An acquisition entails a lot of moving pieces—from the announcement of the intended sale to the closing day and beyond, there are many communication needs that require careful coordination. A well-thought-out strategy will ensure that you are disseminating the appropriate information to key stakeholders at the right times. Among these key stakeholders are your acquisition’s internal teams. What information should you communicate and what materials should you have available to them? Consider these three deliverables to support an effective acquisition communications plan.
Depending on your specific situation, news of an intended acquisition may reach the public prior to an official sale going through. If this happens, employees from the soon-to-be acquired company may learn about the acquisition before you get a chance to communicate with them directly. Identify your key stakeholders and determine if it’s appropriate to address any teams or individuals prior to closing the sale.
The message can be short and sweet, and delivered via video, email or other medium. It can serve as a teaser to your new employees for what is to come and what they can expect from you as their new parent company. For example, tell them briefly who you are and why you are looking forward to the pending change. An outreach like this can go a long way in calming the fears of employees who aren’t familiar with your company and what the acquisition means for them moving forward.
Once the sale is final, be sure to welcome your new employees. Officially introduce who you are, what attracted you to their company, and provide any history or background information that may be useful. This would also be the time to distribute any important employment and benefits information that may have changed as a result of the sale. Let employees know when they can expect to receive additional updates from you.
- Avoid the most common pitfall: telling people that nothing will change. Change is inevitable. If you tell people nothing will change, business as usual, they will not trust you after something changes.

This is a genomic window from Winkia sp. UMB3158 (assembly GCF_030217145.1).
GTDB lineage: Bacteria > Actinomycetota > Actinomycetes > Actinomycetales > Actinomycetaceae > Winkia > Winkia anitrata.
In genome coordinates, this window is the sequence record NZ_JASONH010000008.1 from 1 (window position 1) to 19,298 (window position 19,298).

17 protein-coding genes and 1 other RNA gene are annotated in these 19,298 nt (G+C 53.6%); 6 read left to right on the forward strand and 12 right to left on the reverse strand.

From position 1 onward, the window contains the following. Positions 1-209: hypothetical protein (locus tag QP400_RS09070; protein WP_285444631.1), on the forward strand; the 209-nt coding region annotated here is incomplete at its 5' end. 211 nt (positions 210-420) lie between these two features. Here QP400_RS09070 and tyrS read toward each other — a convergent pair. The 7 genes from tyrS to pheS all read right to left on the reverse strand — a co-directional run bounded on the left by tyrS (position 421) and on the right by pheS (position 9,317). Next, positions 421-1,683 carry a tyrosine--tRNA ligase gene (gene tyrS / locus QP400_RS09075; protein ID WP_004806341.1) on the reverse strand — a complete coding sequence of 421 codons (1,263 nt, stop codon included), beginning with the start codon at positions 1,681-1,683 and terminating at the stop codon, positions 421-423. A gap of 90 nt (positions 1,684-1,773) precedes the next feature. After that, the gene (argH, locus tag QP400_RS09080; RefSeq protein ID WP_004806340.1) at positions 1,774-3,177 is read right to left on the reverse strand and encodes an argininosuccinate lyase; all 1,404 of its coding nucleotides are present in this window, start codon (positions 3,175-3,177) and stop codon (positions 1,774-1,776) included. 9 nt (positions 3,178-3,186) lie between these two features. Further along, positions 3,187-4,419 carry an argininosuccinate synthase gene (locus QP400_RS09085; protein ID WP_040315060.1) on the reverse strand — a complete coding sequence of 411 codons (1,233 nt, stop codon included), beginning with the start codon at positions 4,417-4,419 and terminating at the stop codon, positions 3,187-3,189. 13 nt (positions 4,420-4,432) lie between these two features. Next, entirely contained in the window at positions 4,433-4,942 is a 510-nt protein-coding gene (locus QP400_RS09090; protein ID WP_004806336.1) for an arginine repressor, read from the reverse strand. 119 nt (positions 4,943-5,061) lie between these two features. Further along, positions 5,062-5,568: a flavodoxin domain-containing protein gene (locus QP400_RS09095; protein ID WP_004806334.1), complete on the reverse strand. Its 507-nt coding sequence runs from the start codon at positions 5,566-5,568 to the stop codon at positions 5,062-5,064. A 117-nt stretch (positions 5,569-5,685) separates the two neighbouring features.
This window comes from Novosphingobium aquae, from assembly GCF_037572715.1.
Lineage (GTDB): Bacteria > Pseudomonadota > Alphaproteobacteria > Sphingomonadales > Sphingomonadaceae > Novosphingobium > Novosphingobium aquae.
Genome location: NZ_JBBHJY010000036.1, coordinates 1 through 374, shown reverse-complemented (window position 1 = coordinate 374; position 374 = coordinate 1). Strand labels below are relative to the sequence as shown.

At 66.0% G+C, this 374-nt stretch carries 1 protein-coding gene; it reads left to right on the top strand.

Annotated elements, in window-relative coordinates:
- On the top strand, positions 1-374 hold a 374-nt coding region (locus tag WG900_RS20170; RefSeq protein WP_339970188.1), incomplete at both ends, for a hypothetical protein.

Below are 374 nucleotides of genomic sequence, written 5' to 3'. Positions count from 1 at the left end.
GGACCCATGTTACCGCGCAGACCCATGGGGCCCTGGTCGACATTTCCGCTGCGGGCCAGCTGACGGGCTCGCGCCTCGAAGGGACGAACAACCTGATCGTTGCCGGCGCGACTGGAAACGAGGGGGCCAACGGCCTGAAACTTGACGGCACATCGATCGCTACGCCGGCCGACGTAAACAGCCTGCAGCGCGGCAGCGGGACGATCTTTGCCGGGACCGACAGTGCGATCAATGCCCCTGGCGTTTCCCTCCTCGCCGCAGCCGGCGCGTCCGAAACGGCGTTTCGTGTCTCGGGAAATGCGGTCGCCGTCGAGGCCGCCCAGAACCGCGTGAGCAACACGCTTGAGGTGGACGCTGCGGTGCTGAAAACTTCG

- Put together information about who your company is and what you are all about and distribute it to the team. Set the tone for what you expect from a team and what they can expect from you.
- Consider developing FAQs for stakeholder groups: Supervisor FAQs for questions that may come in from internal employees, and external FAQs for questions that may come in from customers or the public. Having these available will help control the message, and empower your leaders and employees to answer any questions that arise.
Ongoing Change Communications
Ongoing communications are a must as you and your acquired employees get familiar with one another. Some items you may need to provide are:
- Changes to policies and benefit plans
- Leader change announcements
- Changes to processes or technology
- Ongoing areas of opportunity (plan for future changes)
Make your internal communications helpful for employees by crafting them thoughtfully and with intention.
- Think about your intended audience
- An inch of preparation avoids miles of confusion
- Answer the 5 W’s and H (who, what, when, where, why and how?)
For details on these best practices, click here.
These acquisition deliverables are just a piece of your overall acquisition communications strategy. Click the link below to learn more by downloading our Ultimate Guide to Acquisition Communications. Or, drop us a line—we’d love to chat about how we can support your team during your upcoming change.